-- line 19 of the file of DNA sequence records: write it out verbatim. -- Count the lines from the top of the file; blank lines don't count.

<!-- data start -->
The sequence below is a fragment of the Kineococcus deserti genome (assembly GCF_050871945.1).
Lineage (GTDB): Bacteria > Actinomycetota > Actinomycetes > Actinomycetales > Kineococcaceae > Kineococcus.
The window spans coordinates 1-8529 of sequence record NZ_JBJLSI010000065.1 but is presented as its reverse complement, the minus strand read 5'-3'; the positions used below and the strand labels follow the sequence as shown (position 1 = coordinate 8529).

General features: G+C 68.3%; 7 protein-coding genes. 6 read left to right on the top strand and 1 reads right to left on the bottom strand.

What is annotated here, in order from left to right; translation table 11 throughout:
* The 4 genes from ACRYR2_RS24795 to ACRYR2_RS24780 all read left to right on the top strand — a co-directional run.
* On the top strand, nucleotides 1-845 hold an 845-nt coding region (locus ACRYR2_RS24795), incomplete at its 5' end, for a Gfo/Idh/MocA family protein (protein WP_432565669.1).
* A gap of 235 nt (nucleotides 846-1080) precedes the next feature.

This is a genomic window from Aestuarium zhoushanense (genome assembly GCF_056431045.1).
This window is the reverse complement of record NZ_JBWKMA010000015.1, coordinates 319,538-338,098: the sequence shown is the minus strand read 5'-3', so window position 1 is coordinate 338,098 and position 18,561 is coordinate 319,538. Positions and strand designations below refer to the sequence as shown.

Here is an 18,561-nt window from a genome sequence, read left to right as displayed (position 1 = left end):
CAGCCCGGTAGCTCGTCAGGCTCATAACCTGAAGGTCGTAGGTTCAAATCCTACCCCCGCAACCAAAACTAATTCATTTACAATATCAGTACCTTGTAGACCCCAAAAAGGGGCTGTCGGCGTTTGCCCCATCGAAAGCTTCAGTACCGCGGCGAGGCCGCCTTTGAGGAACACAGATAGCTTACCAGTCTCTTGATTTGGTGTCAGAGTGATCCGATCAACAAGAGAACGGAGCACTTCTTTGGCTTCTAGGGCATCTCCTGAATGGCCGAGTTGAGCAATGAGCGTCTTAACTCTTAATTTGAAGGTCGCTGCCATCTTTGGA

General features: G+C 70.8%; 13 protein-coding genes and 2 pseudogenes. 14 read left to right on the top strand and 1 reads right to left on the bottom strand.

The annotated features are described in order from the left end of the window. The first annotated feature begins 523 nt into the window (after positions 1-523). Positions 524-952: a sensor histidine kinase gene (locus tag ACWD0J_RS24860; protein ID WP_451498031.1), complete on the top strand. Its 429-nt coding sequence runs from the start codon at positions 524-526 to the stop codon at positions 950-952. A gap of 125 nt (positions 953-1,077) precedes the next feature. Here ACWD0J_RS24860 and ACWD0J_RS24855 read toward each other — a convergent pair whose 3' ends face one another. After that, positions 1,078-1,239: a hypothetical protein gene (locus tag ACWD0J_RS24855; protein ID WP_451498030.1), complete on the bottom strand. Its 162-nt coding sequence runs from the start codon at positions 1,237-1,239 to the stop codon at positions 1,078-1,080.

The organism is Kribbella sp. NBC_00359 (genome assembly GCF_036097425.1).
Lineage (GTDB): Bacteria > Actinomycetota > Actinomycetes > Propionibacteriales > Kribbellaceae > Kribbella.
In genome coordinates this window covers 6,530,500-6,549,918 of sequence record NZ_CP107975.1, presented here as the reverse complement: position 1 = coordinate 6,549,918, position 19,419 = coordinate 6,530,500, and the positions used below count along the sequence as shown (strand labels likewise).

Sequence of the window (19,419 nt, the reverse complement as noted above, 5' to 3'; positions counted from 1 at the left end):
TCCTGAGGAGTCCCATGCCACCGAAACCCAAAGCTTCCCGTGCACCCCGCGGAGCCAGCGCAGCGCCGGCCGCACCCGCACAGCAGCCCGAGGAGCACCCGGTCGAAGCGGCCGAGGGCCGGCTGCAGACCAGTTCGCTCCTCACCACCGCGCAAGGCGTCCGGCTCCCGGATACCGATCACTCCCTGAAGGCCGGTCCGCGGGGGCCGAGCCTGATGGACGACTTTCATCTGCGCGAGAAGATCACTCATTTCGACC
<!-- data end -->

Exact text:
TCCTGAGGAGTCCCATGCCACCGAAACCCAAAGCTTCCCGTGCACCCCGCGGAGCCAGCGCAGCGCCGGCCGCACCCGCACAGCAGCCCGAGGAGCACCCGGTCGAAGCGGCCGAGGGCCGGCTGCAGACCAGTTCGCTCCTCACCACCGCGCAAGGCGTCCGGCTCCCGGATACCGATCACTCCCTGAAGGCCGGTCCGCGGGGGCCGAGCCTGATGGACGACTTTCATCTGCGCGAGAAGATCACTCATTTCGACC